Recent headlines have claimed that depression is a direct cause of type 2 diabetes, but is this fact or fiction? We go behind the headlines.
Published 25 September 2023
According to new research funded by Diabetes UK, depression may play a direct role in the development of type 2 diabetes.
We know from previous observational studies that people with type 2 diabetes are around twice as likely to experience depression as those without diabetes. We also know that people with depression have a higher risk of type 2 diabetes compared to people without depression.
But these previous studies didn’t show any conclusive cause-and-effect relationships between diabetes and depression. This is partly because people with diabetes or depression are more likely to smoke, eat unhealthy food and live a sedentary lifestyle. These risk factors are common to both conditions, making it difficult to understand which came first.
This study used a statistical method called Mendelian randomisation, which is different to a purely observational approach. Mendelian randomisation is a way of using the natural genetic variation which exists in a population to test whether there is a causal relationship between two factors (i.e. does a change in one lead to a change in the other). It also helps to separate out the effects of other factors that could influence any link between the two (called ‘confounding factors’).
The researchers analysed health and genetic data from hundreds of thousands of volunteers in the UK and Finland to see whether there was a cause-and-effect relationship between depression and diabetes. This included 19,000 people with type 2 diabetes, 5,000 people with clinically diagnosed major depression and 153,000 people with self-reported symptoms of depression.
The study authors found, for the first time, that depression may directly increase the risk of developing type 2 diabetes. The researchers think that being overweight may partly, but not completely, explain the causal relationship between depression and diabetes.
They also identified seven genetic variants linked to both conditions. For example, they found variants near genes involved in insulin production and inflammation levels in the brain, pancreas and fat tissues. These biological processes could explain how depression increases the risk of type 2 diabetes.
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What do the researchers say?
The researchers suggested that people with a history of depression should be assessed for their type 2 diabetes risk so they can take steps to prevent it.
Lead researcher Professor Inga Prokopenko, of the University of Surrey, said: “Our discovery illuminates depression as a contributing cause of type 2 diabetes and could help to improve prevention efforts.
“The findings are important for both individuals living with the conditions and healthcare providers, who should consider implementing additional examinations to help prevent type 2 diabetes onset in people suffering from depression.”
In the study, the authors also note other potential implications. For example, they suggest that when antidepressants are offered to people with depression who are at risk of type 2 diabetes, first-choice drugs should be those that don’t affect blood sugar levels too much, such as selective serotonin reuptake inhibitors (SSRIs).
Additionally, they suggested that people with depression should be encouraged to engage in positive lifestyle habits, such as physical activity, adequate sleep, and a heathy diet.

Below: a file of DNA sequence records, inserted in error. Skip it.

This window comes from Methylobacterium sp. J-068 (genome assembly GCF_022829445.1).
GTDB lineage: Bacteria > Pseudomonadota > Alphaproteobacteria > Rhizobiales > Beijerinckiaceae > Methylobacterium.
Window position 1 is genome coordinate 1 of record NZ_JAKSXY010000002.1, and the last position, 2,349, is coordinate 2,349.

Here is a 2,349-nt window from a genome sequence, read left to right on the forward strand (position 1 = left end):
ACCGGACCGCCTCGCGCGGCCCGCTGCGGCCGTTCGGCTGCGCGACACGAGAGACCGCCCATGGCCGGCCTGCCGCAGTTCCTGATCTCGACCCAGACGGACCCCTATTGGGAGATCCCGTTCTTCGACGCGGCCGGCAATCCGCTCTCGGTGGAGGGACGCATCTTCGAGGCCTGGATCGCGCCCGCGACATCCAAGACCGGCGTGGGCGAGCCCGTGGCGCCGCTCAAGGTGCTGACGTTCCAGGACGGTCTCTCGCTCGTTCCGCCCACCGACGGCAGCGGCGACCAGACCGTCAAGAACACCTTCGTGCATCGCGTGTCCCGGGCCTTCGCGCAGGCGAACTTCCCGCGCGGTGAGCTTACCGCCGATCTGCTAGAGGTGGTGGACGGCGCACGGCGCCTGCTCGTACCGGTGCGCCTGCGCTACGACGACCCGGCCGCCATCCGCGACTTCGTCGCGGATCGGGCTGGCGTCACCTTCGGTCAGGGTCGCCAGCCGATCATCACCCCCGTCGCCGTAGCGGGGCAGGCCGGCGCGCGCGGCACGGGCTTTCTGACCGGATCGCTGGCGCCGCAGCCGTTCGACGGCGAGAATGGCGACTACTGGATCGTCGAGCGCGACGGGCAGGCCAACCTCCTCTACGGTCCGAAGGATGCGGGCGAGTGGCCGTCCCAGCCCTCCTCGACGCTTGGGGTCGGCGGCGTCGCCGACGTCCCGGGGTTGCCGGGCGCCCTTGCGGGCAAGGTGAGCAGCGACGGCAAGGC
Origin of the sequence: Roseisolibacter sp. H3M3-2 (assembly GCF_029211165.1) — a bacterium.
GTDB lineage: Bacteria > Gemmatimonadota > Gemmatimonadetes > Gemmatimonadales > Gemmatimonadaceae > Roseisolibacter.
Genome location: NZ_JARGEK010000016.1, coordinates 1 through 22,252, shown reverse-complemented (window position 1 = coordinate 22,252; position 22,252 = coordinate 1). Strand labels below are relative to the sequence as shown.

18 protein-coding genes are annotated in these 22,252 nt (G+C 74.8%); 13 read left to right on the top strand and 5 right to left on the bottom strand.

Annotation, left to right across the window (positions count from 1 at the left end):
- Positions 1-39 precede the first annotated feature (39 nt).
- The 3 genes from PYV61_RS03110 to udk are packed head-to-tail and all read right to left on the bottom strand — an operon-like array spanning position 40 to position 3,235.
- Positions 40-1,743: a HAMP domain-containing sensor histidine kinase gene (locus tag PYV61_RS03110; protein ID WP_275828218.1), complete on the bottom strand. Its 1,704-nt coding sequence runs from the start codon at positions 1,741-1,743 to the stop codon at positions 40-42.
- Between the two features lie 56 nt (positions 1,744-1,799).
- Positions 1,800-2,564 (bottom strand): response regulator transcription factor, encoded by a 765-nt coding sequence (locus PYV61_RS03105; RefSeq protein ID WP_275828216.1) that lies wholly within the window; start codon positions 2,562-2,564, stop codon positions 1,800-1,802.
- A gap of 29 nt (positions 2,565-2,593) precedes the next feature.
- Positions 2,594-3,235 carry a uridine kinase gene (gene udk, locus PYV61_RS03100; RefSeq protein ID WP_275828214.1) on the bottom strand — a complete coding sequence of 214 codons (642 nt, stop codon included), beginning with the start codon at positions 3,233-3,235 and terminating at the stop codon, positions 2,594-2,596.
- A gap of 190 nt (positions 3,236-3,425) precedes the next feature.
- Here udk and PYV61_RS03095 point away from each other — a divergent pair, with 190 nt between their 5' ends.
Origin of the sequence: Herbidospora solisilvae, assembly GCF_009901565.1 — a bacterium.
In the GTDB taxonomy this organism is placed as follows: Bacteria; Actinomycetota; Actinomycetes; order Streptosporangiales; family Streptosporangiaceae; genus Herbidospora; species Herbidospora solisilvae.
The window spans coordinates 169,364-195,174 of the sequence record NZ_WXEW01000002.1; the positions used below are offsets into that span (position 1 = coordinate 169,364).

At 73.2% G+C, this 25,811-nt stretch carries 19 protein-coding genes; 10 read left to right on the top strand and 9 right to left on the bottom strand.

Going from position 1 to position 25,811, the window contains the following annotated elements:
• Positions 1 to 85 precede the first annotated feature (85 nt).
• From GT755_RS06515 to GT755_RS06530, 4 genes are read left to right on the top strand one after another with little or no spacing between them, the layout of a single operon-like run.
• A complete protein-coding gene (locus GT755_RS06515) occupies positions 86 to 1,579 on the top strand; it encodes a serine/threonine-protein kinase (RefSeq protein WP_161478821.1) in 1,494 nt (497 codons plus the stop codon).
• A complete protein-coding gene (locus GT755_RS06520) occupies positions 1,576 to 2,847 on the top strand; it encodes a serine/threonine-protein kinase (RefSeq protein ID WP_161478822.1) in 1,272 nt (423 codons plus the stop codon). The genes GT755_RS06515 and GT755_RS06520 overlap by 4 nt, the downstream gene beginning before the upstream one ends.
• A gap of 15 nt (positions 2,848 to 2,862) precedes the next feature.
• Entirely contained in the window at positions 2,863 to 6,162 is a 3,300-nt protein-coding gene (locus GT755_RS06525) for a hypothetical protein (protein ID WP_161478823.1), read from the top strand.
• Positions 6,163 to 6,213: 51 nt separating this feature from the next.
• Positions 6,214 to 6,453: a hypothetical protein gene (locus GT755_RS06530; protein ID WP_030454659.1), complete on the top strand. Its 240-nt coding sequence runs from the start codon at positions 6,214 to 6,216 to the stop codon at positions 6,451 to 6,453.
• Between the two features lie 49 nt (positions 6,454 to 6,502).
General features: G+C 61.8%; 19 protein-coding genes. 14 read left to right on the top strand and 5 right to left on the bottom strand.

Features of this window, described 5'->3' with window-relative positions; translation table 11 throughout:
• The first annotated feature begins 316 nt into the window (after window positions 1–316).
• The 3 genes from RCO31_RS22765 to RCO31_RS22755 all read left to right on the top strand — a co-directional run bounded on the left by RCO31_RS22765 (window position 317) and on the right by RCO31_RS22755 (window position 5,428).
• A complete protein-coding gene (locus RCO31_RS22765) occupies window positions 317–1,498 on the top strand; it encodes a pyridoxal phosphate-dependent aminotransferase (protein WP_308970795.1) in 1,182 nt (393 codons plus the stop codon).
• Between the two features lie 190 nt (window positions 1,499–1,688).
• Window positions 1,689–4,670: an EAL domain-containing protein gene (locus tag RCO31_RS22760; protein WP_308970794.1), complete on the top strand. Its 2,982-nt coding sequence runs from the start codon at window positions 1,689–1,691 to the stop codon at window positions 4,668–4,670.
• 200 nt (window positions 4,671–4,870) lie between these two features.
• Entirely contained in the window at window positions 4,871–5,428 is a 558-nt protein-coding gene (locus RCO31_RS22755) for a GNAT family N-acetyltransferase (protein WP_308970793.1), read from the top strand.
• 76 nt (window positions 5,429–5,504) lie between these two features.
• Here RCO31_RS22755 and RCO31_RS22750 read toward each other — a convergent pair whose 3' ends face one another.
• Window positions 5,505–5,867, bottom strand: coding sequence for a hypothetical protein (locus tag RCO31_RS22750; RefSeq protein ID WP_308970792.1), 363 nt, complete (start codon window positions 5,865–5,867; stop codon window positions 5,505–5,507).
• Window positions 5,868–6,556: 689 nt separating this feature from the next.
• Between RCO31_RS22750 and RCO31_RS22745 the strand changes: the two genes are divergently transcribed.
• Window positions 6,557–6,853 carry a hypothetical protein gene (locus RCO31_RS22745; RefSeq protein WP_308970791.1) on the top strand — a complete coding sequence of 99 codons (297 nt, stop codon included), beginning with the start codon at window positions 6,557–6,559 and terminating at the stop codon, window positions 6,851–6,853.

The BHF verdict
Reach out to your healthcare team if you feel concerned about your risk of diabetes
We know from past studies that physical and mental health are often connected. This new research is a promising step towards helping us understand the nature of that link when it comes to depression and type 2 diabetes.
If you currently experience depression, or have experienced it in the past, reach out to your healthcare team if you feel concerned about your risk of diabetes. They will be able to offer guidance and reassurance on the many positive steps you can take to prevent diabetes. This includes regular exercise, maintaining a balanced diet and managing your weight.
How good was the research?
This study has some strong points. To date, it is the largest study of its kind to examine the link between depression and diabetes. Meanwhile, Mendelian randomisation, the method used in this study, can help separate out the effects of ‘confounding factors’ (such as any differences in risk factors between groups) that could influence the results of traditional observational studies.
But the study also had limitations. Mendelian randomisation does include many assumptions, and any results should be considered in the context of other evidence. In fact, the authors note that more studies are needed to confirm the findings.
How good was the media coverage?
This research was covered in various outlets, including The Guardian, The Daily Mail and The Independent. For the most part, all three papers gave a balanced account of the research and its main findings.
The Guardian article accurately summarised the results in their headline: “Depression can play direct role in developing type 2 diabetes, says study”.
Meanwhile, The Daily Mail and The Independent both used the following headline: “Depression is a direct cause of type 2 diabetes, research suggests.” Out of context, this could sound as though people who experience depression will always develop type 2 diabetes, which isn’t the case. It may also wrongly imply that if you don’t have depression, you won’t get diabetes.
When reading these kinds of headlines, bear in mind that no study can predict your future health. Type 2 diabetes is often preventable, and this research only underscores the importance of living a healthy lifestyle to protect your physical and mental wellbeing.
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